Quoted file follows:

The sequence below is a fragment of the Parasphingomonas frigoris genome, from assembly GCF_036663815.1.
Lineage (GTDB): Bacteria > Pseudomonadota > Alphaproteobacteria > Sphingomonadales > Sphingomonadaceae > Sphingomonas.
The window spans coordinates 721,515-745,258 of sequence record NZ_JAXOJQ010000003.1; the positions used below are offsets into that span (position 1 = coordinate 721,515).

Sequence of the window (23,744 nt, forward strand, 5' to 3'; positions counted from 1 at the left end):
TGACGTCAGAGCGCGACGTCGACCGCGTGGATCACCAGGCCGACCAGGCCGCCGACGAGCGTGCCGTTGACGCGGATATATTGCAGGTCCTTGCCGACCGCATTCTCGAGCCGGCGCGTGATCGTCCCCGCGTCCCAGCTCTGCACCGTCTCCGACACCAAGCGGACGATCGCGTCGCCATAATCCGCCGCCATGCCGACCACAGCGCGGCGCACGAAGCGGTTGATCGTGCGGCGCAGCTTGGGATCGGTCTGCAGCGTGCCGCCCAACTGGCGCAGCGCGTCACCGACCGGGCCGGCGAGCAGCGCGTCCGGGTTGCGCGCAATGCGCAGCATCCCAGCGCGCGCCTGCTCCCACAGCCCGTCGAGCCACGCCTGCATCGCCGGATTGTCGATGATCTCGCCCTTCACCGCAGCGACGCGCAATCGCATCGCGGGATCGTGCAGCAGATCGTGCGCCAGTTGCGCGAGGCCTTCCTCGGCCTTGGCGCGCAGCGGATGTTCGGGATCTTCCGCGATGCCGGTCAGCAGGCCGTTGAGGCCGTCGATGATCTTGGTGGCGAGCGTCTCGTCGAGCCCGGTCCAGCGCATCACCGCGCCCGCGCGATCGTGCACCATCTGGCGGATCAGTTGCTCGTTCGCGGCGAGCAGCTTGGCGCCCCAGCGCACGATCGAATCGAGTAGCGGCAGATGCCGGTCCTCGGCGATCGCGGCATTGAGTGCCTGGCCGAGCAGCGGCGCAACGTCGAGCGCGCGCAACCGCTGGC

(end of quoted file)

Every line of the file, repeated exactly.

The sequence below is a fragment of the Parasphingomonas frigoris genome, from assembly GCF_036663815.1.
Lineage (GTDB): Bacteria > Pseudomonadota > Alphaproteobacteria > Sphingomonadales > Sphingomonadaceae > Sphingomonas.
The window spans coordinates 721,515-745,258 of sequence record NZ_JAXOJQ010000003.1; the positions used below are offsets into that span (position 1 = coordinate 721,515).

Sequence of the window (23,744 nt, forward strand, 5' to 3'; positions counted from 1 at the left end):
TGACGTCAGAGCGCGACGTCGACCGCGTGGATCACCAGGCCGACCAGGCCGCCGACGAGCGTGCCGTTGACGCGGATATATTGCAGGTCCTTGCCGACCGCATTCTCGAGCCGGCGCGTGATCGTCCCCGCGTCCCAGCTCTGCACCGTCTCCGACACCAAGCGGACGATCGCGTCGCCATAATCCGCCGCCATGCCGACCACAGCGCGGCGCACGAAGCGGTTGATCGTGCGGCGCAGCTTGGGATCGGTCTGCAGCGTGCCGCCCAACTGGCGCAGCGCGTCACCGACCGGGCCGGCGAGCAGCGCGTCCGGGTTGCGCGCAATGCGCAGCATCCCAGCGCGCGCCTGCTCCCACAGCCCGTCGAGCCACGCCTGCATCGCCGGATTGTCGATGATCTCGCCCTTCACCGCAGCGACGCGCAATCGCATCGCGGGATCGTGCAGCAGATCGTGCGCCAGTTGCGCGAGGCCTTCCTCGGCCTTGGCGCGCAGCGGATGTTCGGGATCTTCCGCGATGCCGGTCAGCAGGCCGTTGAGGCCGTCGATGATCTTGGTGGCGAGCGTCTCGTCGAGCCCGGTCCAGCGCATCACCGCGCCCGCGCGATCGTGCACCATCTGGCGGATCAGTTGCTCGTTCGCGGCGAGCAGCTTGGCGCCCCAGCGCACGATCGAATCGAGTAGCGGCAGATGCCGGTCCTCGGCGATCGCGGCATTGAGTGCCTGGCCGAGCAGCGGCGCAACGTCGAGCGCGCGCAACCGCTGGC